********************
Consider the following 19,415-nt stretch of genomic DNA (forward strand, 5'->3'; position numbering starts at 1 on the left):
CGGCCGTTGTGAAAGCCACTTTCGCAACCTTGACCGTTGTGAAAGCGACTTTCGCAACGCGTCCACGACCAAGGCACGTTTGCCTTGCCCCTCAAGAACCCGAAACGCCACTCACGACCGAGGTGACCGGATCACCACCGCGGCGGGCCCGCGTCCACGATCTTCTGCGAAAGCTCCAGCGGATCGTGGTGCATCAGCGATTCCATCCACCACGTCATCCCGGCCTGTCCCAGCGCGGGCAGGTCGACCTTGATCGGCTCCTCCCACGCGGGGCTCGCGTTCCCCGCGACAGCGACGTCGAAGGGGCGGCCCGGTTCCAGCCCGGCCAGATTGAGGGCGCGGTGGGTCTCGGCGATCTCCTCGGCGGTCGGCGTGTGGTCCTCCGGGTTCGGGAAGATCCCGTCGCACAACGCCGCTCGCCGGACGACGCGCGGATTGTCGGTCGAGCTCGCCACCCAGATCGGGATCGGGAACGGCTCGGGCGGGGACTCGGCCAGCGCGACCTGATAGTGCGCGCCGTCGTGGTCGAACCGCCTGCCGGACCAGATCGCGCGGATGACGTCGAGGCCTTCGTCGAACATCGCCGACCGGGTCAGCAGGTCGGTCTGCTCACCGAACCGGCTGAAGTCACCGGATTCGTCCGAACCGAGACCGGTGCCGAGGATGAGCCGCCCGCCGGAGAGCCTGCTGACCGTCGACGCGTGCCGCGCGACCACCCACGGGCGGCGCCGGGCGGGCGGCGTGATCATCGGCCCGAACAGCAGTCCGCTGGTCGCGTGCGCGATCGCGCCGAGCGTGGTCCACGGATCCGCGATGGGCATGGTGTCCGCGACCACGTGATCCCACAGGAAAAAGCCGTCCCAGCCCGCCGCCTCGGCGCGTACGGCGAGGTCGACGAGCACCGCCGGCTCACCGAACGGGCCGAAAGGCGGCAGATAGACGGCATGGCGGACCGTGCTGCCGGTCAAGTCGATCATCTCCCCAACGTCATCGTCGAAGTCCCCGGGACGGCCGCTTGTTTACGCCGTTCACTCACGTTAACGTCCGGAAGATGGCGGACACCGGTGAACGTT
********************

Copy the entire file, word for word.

Consider the following 19,415-nt stretch of genomic DNA (forward strand, 5'->3'; position numbering starts at 1 on the left):
CGGCCGTTGTGAAAGCCACTTTCGCAACCTTGACCGTTGTGAAAGCGACTTTCGCAACGCGTCCACGACCAAGGCACGTTTGCCTTGCCCCTCAAGAACCCGAAACGCCACTCACGACCGAGGTGACCGGATCACCACCGCGGCGGGCCCGCGTCCACGATCTTCTGCGAAAGCTCCAGCGGATCGTGGTGCATCAGCGATTCCATCCACCACGTCATCCCGGCCTGTCCCAGCGCGGGCAGGTCGACCTTGATCGGCTCCTCCCACGCGGGGCTCGCGTTCCCCGCGACAGCGACGTCGAAGGGGCGGCCCGGTTCCAGCCCGGCCAGATTGAGGGCGCGGTGGGTCTCGGCGATCTCCTCGGCGGTCGGCGTGTGGTCCTCCGGGTTCGGGAAGATCCCGTCGCACAACGCCGCTCGCCGGACGACGCGCGGATTGTCGGTCGAGCTCGCCACCCAGATCGGGATCGGGAACGGCTCGGGCGGGGACTCGGCCAGCGCGACCTGATAGTGCGCGCCGTCGTGGTCGAACCGCCTGCCGGACCAGATCGCGCGGATGACGTCGAGGCCTTCGTCGAACATCGCCGACCGGGTCAGCAGGTCGGTCTGCTCACCGAACCGGCTGAAGTCACCGGATTCGTCCGAACCGAGACCGGTGCCGAGGATGAGCCGCCCGCCGGAGAGCCTGCTGACCGTCGACGCGTGCCGCGCGACCACCCACGGGCGGCGCCGGGCGGGCGGCGTGATCATCGGCCCGAACAGCAGTCCGCTGGTCGCGTGCGCGATCGCGCCGAGCGTGGTCCACGGATCCGCGATGGGCATGGTGTCCGCGACCACGTGATCCCACAGGAAAAAGCCGTCCCAGCCCGCCGCCTCGGCGCGTACGGCGAGGTCGACGAGCACCGCCGGCTCACCGAACGGGCCGAAAGGCGGCAGATAGACGGCATGGCGGACCGTGCTGCCGGTCAAGTCGATCATCTCCCCAACGTCATCGTCGAAGTCCCCGGGACGGCCGCTTGTTTACGCCGTTCACTCACGTTAACGTCCGGAAGATGGCGGACACCGGTGAACGTT